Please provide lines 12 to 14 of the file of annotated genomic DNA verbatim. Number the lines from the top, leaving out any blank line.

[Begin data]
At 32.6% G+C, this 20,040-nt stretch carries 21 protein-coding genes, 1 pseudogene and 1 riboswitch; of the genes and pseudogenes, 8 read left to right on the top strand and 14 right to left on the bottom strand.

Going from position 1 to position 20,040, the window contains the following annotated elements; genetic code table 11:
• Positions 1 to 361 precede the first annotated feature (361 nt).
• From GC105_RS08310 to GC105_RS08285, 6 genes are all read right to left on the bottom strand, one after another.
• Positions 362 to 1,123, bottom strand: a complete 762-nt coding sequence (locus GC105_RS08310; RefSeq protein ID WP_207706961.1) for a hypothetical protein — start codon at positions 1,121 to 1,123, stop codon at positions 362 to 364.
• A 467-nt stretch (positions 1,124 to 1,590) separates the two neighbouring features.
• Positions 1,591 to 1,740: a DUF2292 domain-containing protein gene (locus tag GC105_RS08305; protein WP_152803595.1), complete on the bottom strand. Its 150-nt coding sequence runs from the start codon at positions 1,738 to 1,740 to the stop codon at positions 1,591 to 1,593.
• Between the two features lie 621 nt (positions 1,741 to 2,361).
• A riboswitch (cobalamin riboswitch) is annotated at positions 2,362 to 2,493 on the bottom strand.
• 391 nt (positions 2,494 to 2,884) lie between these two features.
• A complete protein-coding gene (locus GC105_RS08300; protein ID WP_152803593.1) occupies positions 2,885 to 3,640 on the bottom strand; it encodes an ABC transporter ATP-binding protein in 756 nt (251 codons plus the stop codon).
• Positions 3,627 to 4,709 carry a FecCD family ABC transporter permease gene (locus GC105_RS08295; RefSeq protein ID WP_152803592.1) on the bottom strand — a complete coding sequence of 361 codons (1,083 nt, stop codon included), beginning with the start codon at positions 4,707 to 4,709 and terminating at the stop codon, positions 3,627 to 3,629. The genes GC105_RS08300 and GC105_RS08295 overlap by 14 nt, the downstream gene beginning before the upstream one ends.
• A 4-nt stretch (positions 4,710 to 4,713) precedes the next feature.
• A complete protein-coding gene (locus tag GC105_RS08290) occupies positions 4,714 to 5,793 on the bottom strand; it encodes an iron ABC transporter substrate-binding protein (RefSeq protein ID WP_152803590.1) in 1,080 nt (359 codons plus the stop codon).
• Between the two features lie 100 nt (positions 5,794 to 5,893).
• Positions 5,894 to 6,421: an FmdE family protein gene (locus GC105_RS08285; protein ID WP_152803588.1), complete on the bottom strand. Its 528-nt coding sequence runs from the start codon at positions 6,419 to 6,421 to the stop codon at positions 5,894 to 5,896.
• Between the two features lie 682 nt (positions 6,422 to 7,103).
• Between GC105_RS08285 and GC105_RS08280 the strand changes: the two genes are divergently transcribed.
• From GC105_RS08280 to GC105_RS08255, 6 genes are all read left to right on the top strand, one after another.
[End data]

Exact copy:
• Positions 3,627 to 4,709 carry a FecCD family ABC transporter permease gene (locus GC105_RS08295; RefSeq protein ID WP_152803592.1) on the bottom strand — a complete coding sequence of 361 codons (1,083 nt, stop codon included), beginning with the start codon at positions 4,707 to 4,709 and terminating at the stop codon, positions 3,627 to 3,629. The genes GC105_RS08300 and GC105_RS08295 overlap by 14 nt, the downstream gene beginning before the upstream one ends.
• A 4-nt stretch (positions 4,710 to 4,713) precedes the next feature.
• A complete protein-coding gene (locus tag GC105_RS08290) occupies positions 4,714 to 5,793 on the bottom strand; it encodes an iron ABC transporter substrate-binding protein (RefSeq protein ID WP_152803590.1) in 1,080 nt (359 codons plus the stop codon).